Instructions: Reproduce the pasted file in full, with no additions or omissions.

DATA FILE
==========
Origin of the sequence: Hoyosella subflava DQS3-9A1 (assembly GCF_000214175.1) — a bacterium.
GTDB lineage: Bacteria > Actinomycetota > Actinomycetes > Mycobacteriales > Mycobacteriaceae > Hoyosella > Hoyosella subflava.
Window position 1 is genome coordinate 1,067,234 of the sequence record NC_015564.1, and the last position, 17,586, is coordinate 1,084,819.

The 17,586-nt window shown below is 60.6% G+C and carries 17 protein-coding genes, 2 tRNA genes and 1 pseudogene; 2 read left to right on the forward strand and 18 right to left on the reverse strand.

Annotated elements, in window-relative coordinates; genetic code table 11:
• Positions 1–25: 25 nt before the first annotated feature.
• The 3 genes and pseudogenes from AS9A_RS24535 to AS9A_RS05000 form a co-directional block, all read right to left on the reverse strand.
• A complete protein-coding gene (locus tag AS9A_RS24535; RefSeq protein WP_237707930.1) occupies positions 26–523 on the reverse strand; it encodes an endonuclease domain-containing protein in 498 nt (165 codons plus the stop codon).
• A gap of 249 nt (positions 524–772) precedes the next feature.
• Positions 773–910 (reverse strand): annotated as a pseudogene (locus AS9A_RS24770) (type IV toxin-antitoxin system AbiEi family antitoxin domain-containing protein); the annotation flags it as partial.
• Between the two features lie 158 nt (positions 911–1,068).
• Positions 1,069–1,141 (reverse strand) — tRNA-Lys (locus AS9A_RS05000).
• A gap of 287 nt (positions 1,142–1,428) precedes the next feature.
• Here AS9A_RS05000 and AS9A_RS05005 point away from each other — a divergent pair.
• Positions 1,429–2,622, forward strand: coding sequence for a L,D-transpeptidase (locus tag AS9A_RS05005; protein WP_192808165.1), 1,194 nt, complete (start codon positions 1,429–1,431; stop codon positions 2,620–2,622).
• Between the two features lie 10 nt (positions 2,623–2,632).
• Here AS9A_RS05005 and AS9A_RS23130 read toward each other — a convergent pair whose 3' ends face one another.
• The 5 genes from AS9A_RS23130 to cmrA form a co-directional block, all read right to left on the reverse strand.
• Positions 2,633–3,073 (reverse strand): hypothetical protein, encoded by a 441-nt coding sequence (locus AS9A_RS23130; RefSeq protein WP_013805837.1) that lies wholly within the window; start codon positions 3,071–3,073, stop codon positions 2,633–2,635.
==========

Origin of the sequence: Hoyosella subflava DQS3-9A1 (assembly GCF_000214175.1) — a bacterium.
GTDB lineage: Bacteria > Actinomycetota > Actinomycetes > Mycobacteriales > Mycobacteriaceae > Hoyosella > Hoyosella subflava.
Window position 1 is genome coordinate 1,067,234 of the sequence record NC_015564.1, and the last position, 17,586, is coordinate 1,084,819.

The 17,586-nt window shown below is 60.6% G+C and carries 17 protein-coding genes, 2 tRNA genes and 1 pseudogene; 2 read left to right on the forward strand and 18 right to left on the reverse strand.

Annotated elements, in window-relative coordinates; genetic code table 11:
• Positions 1–25: 25 nt before the first annotated feature.
• The 3 genes and pseudogenes from AS9A_RS24535 to AS9A_RS05000 form a co-directional block, all read right to left on the reverse strand.
• A complete protein-coding gene (locus tag AS9A_RS24535; RefSeq protein WP_237707930.1) occupies positions 26–523 on the reverse strand; it encodes an endonuclease domain-containing protein in 498 nt (165 codons plus the stop codon).
• A gap of 249 nt (positions 524–772) precedes the next feature.
• Positions 773–910 (reverse strand): annotated as a pseudogene (locus AS9A_RS24770) (type IV toxin-antitoxin system AbiEi family antitoxin domain-containing protein); the annotation flags it as partial.
• Between the two features lie 158 nt (positions 911–1,068).
• Positions 1,069–1,141 (reverse strand) — tRNA-Lys (locus AS9A_RS05000).
• A gap of 287 nt (positions 1,142–1,428) precedes the next feature.
• Here AS9A_RS05000 and AS9A_RS05005 point away from each other — a divergent pair.
• Positions 1,429–2,622, forward strand: coding sequence for a L,D-transpeptidase (locus tag AS9A_RS05005; protein WP_192808165.1), 1,194 nt, complete (start codon positions 1,429–1,431; stop codon positions 2,620–2,622).
• Between the two features lie 10 nt (positions 2,623–2,632).
• Here AS9A_RS05005 and AS9A_RS23130 read toward each other — a convergent pair whose 3' ends face one another.
• The 5 genes from AS9A_RS23130 to cmrA form a co-directional block, all read right to left on the reverse strand.
• Positions 2,633–3,073 (reverse strand): hypothetical protein, encoded by a 441-nt coding sequence (locus AS9A_RS23130; RefSeq protein WP_013805837.1) that lies wholly within the window; start codon positions 3,071–3,073, stop codon positions 2,633–2,635.